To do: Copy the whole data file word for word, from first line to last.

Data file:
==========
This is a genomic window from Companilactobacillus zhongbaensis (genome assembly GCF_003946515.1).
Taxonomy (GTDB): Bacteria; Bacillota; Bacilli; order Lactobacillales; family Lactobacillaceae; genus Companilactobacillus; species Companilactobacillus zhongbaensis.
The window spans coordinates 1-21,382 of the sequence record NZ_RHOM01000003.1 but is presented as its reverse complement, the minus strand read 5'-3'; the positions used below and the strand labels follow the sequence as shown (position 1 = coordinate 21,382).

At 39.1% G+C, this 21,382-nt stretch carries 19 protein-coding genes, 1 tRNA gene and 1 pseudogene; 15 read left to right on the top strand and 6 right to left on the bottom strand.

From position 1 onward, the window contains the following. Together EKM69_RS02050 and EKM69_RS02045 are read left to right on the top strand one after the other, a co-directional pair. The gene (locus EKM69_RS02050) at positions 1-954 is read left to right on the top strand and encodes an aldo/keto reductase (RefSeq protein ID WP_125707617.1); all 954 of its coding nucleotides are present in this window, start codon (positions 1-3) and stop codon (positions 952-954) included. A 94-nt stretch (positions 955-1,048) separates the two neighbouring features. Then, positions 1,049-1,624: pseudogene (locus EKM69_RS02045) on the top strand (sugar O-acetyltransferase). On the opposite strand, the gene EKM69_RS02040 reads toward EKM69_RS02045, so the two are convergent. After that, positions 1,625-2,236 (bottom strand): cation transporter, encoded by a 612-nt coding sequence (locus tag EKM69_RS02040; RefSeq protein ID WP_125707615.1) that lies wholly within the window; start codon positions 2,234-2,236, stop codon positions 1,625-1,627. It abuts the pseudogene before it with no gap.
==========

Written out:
This is a genomic window from Companilactobacillus zhongbaensis (genome assembly GCF_003946515.1).
Taxonomy (GTDB): Bacteria; Bacillota; Bacilli; order Lactobacillales; family Lactobacillaceae; genus Companilactobacillus; species Companilactobacillus zhongbaensis.
The window spans coordinates 1-21,382 of the sequence record NZ_RHOM01000003.1 but is presented as its reverse complement, the minus strand read 5'-3'; the positions used below and the strand labels follow the sequence as shown (position 1 = coordinate 21,382).

At 39.1% G+C, this 21,382-nt stretch carries 19 protein-coding genes, 1 tRNA gene and 1 pseudogene; 15 read left to right on the top strand and 6 right to left on the bottom strand.

From position 1 onward, the window contains the following. Together EKM69_RS02050 and EKM69_RS02045 are read left to right on the top strand one after the other, a co-directional pair. The gene (locus EKM69_RS02050) at positions 1-954 is read left to right on the top strand and encodes an aldo/keto reductase (RefSeq protein ID WP_125707617.1); all 954 of its coding nucleotides are present in this window, start codon (positions 1-3) and stop codon (positions 952-954) included. A 94-nt stretch (positions 955-1,048) separates the two neighbouring features. Then, positions 1,049-1,624: pseudogene (locus EKM69_RS02045) on the top strand (sugar O-acetyltransferase). On the opposite strand, the gene EKM69_RS02040 reads toward EKM69_RS02045, so the two are convergent. After that, positions 1,625-2,236 (bottom strand): cation transporter, encoded by a 612-nt coding sequence (locus tag EKM69_RS02040; RefSeq protein ID WP_125707615.1) that lies wholly within the window; start codon positions 2,234-2,236, stop codon positions 1,625-1,627. It abuts the pseudogene before it with no gap.